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AGC's Data DIGest: February 3-7, 2014

Construction employment jumps in January; spending inches up in December

Editor’s note:  Construction Citizen is proud to partner with AGC America to bring you AGC Chief Economist Ken Simonson's Data DIGest. Check back each week to get Ken's expert analysis of what's happening in our industry.

Nonfarm payroll employment increased by 113,000, seasonally adjusted, in December and 2,238,000 (1.7%) over 12 months, the Bureau of Labor Statistics (BLS) reported Friday. (Today’s data included routine once-a-year revisions to monthly data back to January 2009.) Construction employment rose by 48,000 (the largest one-month gain since April 2007) to 5,922,000. Over the past 12 months the industry added 179,000 employees (3.1%). Residential construction employment (residential building and specialty trade contractors) climbed by 16,800 for the month and 121,400 (5.8%) for the year. Nonresidential employment (building, specialty trades, and heavy and civil engineering construction) rose by 31,300 from December and 57,100 (1.6%) year-over-year. All five residential and nonresidential segments added workers for the month and year. The unemployment rate for jobseekers who last worked in construction fell to the lowest January level in six years—12.3%, down from 16.1% in January 2013 and 22.5% in January 2011, the low point for construction employment. (Industry unemployment data are not seasonally adjusted and should only be compared year-over-year, not across months.) Since January 2011 the number of unemployed construction workers has dropped by 834,000, not seasonally adjusted. But construction employment rose by only 490,000, implying that many experienced workers left the industry for employment elsewhere, further training or schooling, retirement, or left the workforce. These departures may make it hard for contractors to find skilled workers if demand rises further, even though the unemployment rate remains higher than the overall economy’s 7.0% rate (not seasonally adjusted; 6.6%, seasonally adjusted), and wage growth and job openings do not yet signal any tightness nationally.

Construction spending in December totaled $930 billion at a seasonally adjusted annual rate, up 0.1% from the November total (which was revised down by $5 billion) and up 5.3% from December 2012, the Census Bureau reported last week. The number was the highest since March 2009. The annual total was $898 billion, up 4.8% from 2012. Private nonresidential spending slipped 0.7% for the month, 1.7% from December 2012 and 0.4% for the full year. Private residential spending rose 2.6% for the month, 18% from December 2012 and 18% for the full year. Public construction spending slumped 2.3% for the month, 0.7% from December 2012 and 2.8% for the full year. All three residential components rose. New single-family construction gained 3.4% for the month and 28% for the full year. New multifamily construction climbed 0.5% and 44%, respectively. Spending on improvements to existing single- and multifamily buildings added 2.0% and 3.8%. The largest private nonresidential segment—power (including conventional and renewable power plus oil and gas fields and pipelines)—gained 1.9% for the month but plunged 14% for the full year. (Power construction in late 2012 surged as contractors raced to finish wind projects to qualify for an expiring tax credit.) The next three private osegments (in descending order of 2013 size) were mixed: manufacturing construction, -5.1% and 6.1%; commercial (new and renovated retail, warehouse and farm), -1.0% and 8.8%; and office, 1.2% and 9.6%. Of the top two public categories, highway and street construction rose 1.8% and 1.0%, while public educational spending tumbled 7.2% and 8.4%.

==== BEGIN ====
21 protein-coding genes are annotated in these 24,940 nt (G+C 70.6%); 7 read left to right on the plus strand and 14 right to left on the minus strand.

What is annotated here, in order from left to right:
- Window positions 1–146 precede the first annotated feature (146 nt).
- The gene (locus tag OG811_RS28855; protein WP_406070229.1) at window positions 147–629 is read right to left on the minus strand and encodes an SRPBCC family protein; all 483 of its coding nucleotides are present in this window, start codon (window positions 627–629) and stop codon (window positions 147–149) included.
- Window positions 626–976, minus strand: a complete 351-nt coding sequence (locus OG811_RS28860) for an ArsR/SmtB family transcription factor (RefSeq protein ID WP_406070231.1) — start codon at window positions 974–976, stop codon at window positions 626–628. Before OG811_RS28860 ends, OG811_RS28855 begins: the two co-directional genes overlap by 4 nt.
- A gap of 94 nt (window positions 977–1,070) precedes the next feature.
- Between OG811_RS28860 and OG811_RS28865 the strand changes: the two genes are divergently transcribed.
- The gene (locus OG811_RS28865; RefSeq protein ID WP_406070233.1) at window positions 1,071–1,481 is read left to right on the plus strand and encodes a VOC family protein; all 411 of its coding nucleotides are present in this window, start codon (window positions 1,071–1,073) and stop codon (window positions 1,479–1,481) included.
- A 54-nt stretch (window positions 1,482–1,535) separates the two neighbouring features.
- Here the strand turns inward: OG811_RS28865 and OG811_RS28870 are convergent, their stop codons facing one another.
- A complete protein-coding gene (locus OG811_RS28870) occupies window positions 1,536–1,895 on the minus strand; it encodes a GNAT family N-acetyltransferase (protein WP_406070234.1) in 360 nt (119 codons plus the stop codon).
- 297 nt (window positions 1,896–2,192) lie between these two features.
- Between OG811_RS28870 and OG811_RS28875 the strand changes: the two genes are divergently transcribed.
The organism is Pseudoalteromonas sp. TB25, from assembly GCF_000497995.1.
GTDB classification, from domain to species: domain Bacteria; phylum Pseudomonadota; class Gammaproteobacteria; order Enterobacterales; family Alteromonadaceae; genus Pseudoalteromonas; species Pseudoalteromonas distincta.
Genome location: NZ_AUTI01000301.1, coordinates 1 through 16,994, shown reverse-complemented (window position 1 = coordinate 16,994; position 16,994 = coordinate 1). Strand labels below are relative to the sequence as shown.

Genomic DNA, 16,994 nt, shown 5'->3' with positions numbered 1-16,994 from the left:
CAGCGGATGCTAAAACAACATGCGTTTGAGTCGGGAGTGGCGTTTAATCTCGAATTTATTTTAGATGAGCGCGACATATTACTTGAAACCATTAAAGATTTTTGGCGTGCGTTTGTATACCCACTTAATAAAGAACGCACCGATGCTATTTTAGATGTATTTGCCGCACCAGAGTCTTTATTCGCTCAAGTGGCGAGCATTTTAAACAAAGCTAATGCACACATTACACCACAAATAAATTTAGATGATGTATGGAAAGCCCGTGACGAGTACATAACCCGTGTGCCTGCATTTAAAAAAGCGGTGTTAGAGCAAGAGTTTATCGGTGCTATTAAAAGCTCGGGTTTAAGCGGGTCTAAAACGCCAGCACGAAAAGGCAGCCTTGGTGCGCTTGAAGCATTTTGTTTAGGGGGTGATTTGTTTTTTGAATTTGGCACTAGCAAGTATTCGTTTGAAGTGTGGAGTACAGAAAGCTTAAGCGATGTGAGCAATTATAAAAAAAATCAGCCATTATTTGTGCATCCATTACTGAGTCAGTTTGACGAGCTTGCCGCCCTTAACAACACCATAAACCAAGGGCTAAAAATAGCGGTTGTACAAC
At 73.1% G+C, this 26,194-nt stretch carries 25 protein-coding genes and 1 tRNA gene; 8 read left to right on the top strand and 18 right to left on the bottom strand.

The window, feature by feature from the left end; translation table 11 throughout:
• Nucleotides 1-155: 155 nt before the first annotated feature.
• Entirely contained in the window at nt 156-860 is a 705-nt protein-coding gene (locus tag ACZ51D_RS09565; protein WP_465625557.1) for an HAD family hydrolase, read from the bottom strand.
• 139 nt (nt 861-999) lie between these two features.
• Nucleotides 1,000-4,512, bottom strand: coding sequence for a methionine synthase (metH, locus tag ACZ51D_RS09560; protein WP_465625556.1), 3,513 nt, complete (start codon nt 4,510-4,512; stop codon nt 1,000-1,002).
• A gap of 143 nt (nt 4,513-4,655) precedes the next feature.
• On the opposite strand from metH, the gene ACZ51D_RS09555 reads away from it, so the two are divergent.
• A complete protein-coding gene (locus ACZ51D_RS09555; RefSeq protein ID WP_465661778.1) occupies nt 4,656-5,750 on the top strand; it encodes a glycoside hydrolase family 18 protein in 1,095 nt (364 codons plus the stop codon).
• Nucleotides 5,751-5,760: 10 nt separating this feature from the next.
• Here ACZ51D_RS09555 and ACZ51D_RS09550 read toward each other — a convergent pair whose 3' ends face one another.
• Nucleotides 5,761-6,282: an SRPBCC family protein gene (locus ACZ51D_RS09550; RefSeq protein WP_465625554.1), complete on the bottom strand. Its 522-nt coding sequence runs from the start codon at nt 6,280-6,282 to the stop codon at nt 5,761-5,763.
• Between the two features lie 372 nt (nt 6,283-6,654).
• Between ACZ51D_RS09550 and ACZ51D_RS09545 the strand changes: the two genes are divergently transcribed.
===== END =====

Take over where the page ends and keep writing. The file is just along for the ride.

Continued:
Construction employment increased in 192 out of 339 metropolitan areas (including divisions of larger metros) from December 2012 to December 2013, declined in 84 and was flat in 63, according to an analysis of Bureau of Labor Statistics (BLS) data that AGC released last Wednesday. (BLS combines mining and logging with construction in most metros to avoid disclosing data about industries with few employers. Because metro data is not seasonally adjusted, comparisons with months other than December are not meaningful.) The Santa Ana-Anaheim-Irvine, Calif. division added the largest number of jobs in the past year (11,200 construction jobs, 15%); followed by Atlanta-Sandy Springs-Marietta, Ga. (8,400 construction jobs, 10%). The largest percentage gains occurred in Steubenville-Weirton, Ohio-W.V. (31%, 500 combined jobs) and Lake Charles, La. (28%, 2,700 construction jobs). The largest job losses were in Las Vegas-Paradise (-3,300 construction jobs, -8%); followed by the Edison-New Brunswick, N.J. division (-3,200 combined jobs, -9%); Cincinnati-Middletown, Ohio-Ky. (-2,900 jobs, -8%) and the Gary, Ind. division (-2,800 construction jobs, -15%). The largest percentage declines for the past year were in Modesto, Calif. (-29%, -1,900 combined jobs) and Gary.

Last Tuesday, the Congressional Budget Office (CBO) presented its latest projections for the federal budget, including the accounts that fund federal aid for highway and transit construction. “It is likely that the highway account will likely have difficulty meeting obligations sometime during the latter half of Fiscal Year 2014….Under the baseline, CBO estimates that the transit account will be able to meet all obligations during Fiscal Year 2014, but will be unable to meet obligations at some point in Fiscal Year 2015.”

The Data DIGest is a weekly summary of economic news; items most relevant to construction are in italics. All rights reserved. Sign up at www.agc.org/datadigest.

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